We went off to Gyeongju, where Ma treated us to a room at the Hilton. The accommodations were far better than a sleazy love motel, that’s for sure. Almost immediately after settling in, we went to the Folkcraft Village. Korea is famous for its pottery, so this was a great place to see and buy works of art, not to mention, experiment with the camera and the different textures and colors I would pick up through the lens.
That night, we went to a traditional Korean multi-course meal that included more side dishes than you could count, much less name. The service was perfect. and the conversation was stimulated by the exotic and unknown foods and flavors.
The next day we went to Bulguksa (Temple) and Seokguram (Grotto), both of which are a must-see for this area. The temple had some original remaining pieces despite that it, like many other treasures here in Korea, had once upon a time been destroyed or damaged by foreign invaders. I think Ma liked the grotto the best: high in the mountains above the city sits an almost wholly preserved relic that is over 500 years old, if not much more. There are no photos allowed of this white Buddha that sits in a cave serenely as people visit and take a picture in their minds.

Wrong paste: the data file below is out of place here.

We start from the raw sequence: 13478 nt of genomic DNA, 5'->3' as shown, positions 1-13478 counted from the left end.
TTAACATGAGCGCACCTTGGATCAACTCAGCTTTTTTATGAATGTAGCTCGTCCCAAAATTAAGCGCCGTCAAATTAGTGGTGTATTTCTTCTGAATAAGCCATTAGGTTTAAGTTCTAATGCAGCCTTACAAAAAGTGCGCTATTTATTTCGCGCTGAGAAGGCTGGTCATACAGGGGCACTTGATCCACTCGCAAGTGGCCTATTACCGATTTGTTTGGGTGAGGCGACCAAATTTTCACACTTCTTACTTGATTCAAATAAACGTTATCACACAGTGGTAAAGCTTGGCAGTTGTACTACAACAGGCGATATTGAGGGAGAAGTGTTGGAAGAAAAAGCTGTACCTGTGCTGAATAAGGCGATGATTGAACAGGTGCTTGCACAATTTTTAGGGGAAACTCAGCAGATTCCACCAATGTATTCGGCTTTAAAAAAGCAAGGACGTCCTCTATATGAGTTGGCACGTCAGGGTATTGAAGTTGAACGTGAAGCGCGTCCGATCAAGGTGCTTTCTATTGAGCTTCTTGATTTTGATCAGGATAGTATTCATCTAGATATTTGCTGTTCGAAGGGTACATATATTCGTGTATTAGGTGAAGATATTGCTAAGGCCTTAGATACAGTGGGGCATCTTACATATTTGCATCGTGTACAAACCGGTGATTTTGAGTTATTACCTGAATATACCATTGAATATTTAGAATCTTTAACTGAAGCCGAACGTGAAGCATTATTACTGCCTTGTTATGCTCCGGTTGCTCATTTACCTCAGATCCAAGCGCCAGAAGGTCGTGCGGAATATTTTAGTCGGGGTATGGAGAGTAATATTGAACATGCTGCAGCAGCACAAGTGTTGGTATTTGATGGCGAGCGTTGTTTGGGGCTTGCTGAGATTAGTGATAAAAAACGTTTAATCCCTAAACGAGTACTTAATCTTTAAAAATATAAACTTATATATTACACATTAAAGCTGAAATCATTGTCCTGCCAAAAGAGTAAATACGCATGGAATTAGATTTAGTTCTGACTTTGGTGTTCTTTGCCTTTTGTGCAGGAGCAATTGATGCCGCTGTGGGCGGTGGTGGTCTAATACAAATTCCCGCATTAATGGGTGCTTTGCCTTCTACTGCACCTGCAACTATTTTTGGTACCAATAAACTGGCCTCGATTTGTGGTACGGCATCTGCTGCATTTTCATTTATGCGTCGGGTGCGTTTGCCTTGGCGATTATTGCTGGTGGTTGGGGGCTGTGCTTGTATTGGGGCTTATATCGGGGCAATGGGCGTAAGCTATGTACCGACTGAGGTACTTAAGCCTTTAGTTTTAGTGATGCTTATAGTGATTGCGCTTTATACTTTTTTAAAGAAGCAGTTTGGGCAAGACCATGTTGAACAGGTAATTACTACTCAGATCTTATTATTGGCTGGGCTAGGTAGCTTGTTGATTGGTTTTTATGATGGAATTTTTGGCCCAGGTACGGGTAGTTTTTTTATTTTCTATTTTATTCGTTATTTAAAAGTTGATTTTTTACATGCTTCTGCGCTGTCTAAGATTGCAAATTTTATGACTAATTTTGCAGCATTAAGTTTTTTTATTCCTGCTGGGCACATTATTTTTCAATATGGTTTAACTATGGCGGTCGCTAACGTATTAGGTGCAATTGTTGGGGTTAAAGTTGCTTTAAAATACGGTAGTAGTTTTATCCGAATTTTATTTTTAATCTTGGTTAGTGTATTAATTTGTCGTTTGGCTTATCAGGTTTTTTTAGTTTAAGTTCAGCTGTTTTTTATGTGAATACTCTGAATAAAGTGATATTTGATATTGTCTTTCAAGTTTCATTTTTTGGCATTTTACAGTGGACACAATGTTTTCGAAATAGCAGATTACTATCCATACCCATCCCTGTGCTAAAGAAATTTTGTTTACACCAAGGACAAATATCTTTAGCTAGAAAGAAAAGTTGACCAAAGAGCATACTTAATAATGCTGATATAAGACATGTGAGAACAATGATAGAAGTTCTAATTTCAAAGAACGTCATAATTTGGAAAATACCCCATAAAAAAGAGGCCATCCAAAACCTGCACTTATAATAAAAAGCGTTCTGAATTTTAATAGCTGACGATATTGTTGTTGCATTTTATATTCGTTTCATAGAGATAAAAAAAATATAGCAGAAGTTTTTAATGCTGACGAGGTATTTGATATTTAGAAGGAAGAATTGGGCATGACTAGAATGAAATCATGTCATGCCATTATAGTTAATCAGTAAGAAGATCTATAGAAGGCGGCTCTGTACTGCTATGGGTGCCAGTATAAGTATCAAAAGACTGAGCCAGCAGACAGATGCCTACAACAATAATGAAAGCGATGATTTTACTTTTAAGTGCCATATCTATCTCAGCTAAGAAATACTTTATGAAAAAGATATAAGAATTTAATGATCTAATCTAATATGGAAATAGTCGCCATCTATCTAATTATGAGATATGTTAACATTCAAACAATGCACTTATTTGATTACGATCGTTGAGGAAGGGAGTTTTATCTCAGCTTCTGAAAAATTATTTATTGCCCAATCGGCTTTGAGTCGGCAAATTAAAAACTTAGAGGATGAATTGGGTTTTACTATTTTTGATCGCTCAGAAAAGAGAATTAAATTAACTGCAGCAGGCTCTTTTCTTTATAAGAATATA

We rounded out the day with a visit to the royal tombs of Daereoungwon. I had visited this and the other sites before, but the amazing contrast between fall and summer visits is stark. If you look back to one of my first photo spreads here on this webpage, you can observe the differences yourself. The tombs were no exception: all the lush greenery covering the numerous burial mounds (not unlike miniature pyramids in their purpose). At the very same time we were entering the grounds, a group of 200 or so ROK soldiers also were coming through the gates. I suppose that the purpose behind their visit is to give a sense of history and heritage to those who are asked to defend said history and heritage. Let’s hope there very presence can deter any foolhardy attack by the North. On July 4, Kim Jong Il fired a group of rockets into the East Sea/Sea of Japan. It’s a strange thing. I was so busy thinking of the next thing to do with Ma that I didn’t read the news for a couple days. No one here seems to be terribly concerned and it has been that way for all DPRKs saber rattling ever since I got here. Though I reacted the same way my dad and many others did when I heard back in October 2006, I don’t find myself terribly concerned, having faith that Kim Jong Il knows how terribly miscalculated an attack would be, especially if we are to believe the reports of a starving people in that reclusive country. Nicole has likened him to a spoiled child, kicking and screaming for attention.